When it comes to versatility, Mikkola is among the finest of examples – he drove for factory teams across four decades.

The Finn started competing in 1963, driving a Volvo PV444, tamed the monstrous Group B Audi Quattro, and piloted Mazda, Subaru and Toyota Group A cars. His final WRC outing arrived in 1993. The high point of his 30-year career came in the late 1970s and early 1980s when he was a regular contender for world titles.

It seemed that he would be the perennial bridesmaid after finishing third in 1978, 1981 and 1982, and runner-up in 1979 and 1980. But he seized the moment in 1983 to beat Lancia’s Walter Rohrl to the championship at the ripe old age of 41, making him the oldest champion.

Mikkola, who died aged 78 in 2021, played a crucial role in the development of Audi’s revolutionary four-wheel-drive Quattro in the early 1980s, so it was fitting that he was the German car maker’s first World Rally champion.

Jari-Matti Latvala says: “He drove with factory cars in four decades. He experienced the evolution of the cars and to be a factory driver until he was 49 years old. I don’t think anyone did that at the time.”

8. Tommi Makinen

Makinen's 1996 title started a run of four in a row with Mitsubishi - although he had to ride his luck in 1998

Makinen's 1996 title started a run of four in a row with Mitsubishi - although he had to ride his luck in 1998

Photo by: Ralph Hardwick

Starts: 139
Victories: 24
Stage wins: 355
Titles: 4 (1996-99)

A winner of four consecutive world titles and the first to achieve the feat, Makinen rightfully earns a spot in the top 10.

Makinen burst onto the scene winning Rally Finland (aka 1000 Lakes) in 1994 driving a Ford Escort RS Cosworth, but became an unstoppable force once he joined the factory Mitsubishi squad. The Finn found himself regularly locked in battles with Colin McRae and Carlos Sainz.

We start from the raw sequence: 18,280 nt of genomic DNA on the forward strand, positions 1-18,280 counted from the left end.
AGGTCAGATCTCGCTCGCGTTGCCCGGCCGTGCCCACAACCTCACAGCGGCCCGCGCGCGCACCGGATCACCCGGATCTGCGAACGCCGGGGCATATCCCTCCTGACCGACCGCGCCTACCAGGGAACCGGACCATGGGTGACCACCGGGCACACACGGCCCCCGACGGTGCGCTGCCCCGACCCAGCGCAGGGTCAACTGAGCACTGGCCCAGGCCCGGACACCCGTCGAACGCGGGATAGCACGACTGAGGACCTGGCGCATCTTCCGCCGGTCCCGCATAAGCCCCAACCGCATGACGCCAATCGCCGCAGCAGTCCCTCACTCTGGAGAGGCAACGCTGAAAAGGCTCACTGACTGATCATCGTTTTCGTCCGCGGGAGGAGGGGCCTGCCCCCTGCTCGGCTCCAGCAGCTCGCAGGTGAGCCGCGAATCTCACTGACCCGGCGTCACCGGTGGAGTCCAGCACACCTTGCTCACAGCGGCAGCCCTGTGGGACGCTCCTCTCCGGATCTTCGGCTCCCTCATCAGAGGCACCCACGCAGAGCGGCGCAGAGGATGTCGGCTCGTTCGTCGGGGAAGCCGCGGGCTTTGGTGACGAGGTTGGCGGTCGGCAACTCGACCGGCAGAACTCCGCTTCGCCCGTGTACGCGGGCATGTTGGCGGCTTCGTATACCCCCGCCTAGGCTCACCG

Tommi Makinen column: How sustaining success can take its toll

The Monte Carlo Rally is often used a barometer of a driver’s ability given its complexity. Makinen was unbeaten on the famous mountain roads from 1999-2002, underlining his talent.

Makinen retired in 2003 after a two-year spell at Subaru but remains sixth on the all-time winners list. He became team principal of the Toyota factory team in 2016, which won the manufacturers’ crown in 2018 under his management.

Jari-Matti Latvala says: “Tommi was very strong in the Mitsubishi years, winning the four titles in a row. When the conditions were difficult and challenging, this was Tommi’s strength – he could attack, like in Portugal 2001 in the wet conditions, when he won. He managed to take the advantage when the conditions were difficult and that is why he won Monte Carlo four times.”

7. Colin McRae

McRae was the first true rallying mega star whose tally of world championships didn't do justice to his talent

McRae was the first true rallying mega star whose tally of world championships didn't do justice to his talent